The five-year anniversary provides an opportune moment to review how this contentious reform has fared in practice. Yet the wider territorial politics of the UK have also undergone significant changes in the intervening period. The questions to which these complicated rules were a response have become ever more pressing, but whether EVEL can provide a sustainable response to the increasingly fraught question of English devolution is increasingly doubtful.

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MPs are right. Parliament has been sidelined

Backbench rebellion over parliament’s sidelining during the COVID-19 pandemic seems set to reach a critical point this week. Meg Russell and Lisa James argue that parliament’s crisis-era marginalisation is real, and part of a longer-running trend. So while government concessions now look likely, MPs should accept them only if they are genuine and comprehensive.

Backbench unease over the government’s treatment of parliament during the COVID-19 pandemic is coming to a head. On Wednesday, MPs will debate a motion to renew the government’s powers under the Coronavirus Act. But Conservative MPs’ frustration over the government’s handling of the crisis, and particularly its tendency to bypass parliamentary scrutiny, is increasingly evident.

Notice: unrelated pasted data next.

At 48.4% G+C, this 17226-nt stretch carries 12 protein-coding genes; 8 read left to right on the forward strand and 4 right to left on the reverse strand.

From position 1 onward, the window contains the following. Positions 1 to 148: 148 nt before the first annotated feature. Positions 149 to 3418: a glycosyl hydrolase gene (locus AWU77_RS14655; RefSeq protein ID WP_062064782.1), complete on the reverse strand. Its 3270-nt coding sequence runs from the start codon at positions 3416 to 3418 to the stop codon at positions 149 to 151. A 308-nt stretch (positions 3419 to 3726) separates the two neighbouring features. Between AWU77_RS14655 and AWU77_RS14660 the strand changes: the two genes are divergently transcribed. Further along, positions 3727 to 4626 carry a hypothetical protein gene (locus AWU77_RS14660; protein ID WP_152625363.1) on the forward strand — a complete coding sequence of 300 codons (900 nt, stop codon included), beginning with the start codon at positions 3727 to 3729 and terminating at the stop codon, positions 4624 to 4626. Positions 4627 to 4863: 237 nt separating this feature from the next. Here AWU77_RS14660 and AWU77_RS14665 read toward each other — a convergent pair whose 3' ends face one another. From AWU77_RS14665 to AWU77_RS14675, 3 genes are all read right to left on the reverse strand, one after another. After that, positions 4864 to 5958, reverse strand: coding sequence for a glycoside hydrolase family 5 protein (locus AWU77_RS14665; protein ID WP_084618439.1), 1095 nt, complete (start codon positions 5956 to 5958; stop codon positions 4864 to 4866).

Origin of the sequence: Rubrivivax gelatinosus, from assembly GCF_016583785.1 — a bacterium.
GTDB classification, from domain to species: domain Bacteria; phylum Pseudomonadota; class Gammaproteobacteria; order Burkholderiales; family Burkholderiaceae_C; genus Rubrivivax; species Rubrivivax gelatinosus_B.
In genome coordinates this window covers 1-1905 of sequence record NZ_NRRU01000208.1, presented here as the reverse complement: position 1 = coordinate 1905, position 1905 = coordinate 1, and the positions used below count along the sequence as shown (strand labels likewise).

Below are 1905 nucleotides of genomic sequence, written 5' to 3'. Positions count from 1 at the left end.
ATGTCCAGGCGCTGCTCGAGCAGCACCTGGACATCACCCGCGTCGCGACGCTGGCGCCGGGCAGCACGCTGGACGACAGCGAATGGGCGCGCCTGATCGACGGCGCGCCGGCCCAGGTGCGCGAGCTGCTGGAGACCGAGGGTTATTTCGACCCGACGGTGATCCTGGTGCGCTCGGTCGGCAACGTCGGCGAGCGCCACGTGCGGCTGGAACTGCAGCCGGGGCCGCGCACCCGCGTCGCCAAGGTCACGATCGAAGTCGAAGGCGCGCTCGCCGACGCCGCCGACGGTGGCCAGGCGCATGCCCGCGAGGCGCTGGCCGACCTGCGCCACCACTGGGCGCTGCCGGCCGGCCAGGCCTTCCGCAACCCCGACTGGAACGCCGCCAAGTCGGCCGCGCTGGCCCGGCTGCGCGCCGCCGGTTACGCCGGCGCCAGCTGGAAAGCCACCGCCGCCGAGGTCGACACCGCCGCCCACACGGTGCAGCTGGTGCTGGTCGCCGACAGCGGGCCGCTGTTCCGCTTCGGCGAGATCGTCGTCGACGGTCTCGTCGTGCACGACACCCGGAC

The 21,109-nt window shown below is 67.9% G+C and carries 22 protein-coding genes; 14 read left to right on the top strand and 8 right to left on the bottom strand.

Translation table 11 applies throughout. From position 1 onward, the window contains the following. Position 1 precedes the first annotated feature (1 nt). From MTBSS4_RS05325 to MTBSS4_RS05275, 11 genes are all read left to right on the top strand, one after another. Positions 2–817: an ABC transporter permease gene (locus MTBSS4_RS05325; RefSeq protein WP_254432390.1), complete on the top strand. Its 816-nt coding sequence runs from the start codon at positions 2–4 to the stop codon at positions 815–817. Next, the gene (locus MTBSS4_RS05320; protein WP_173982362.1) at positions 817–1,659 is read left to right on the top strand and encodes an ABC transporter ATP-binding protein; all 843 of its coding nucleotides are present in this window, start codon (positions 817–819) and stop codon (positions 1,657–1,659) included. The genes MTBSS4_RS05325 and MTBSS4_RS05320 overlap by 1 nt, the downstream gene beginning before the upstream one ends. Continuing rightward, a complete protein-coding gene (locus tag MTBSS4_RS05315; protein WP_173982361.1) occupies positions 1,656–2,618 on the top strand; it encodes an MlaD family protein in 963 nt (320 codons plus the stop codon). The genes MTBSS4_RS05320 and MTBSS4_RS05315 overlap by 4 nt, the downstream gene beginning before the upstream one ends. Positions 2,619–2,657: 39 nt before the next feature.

Earlier this month Charles Walker, joint Vice Chair of the 1922 Committee and former Chair of the Commons Procedure Committee, accused the government of treating its backbenchers like dogs. Similar concerns have appeared in the Telegraph and the Times. Now more than 40 Tory MPs have signed an amendment proposed by 1922 Committee Chair Graham Brady to Wednesday’s motion. This would make continuation of ministerial powers conditional on MPs getting a vote on any future coronavirus-related restrictions – whether made under the Coronavirus Act itself or other legislation (such as the Public Health (Control of Disease) Act 1984). The amendment may have no formal legal force, and for procedural reasons might ultimately not be voted upon; but its political significance is clear.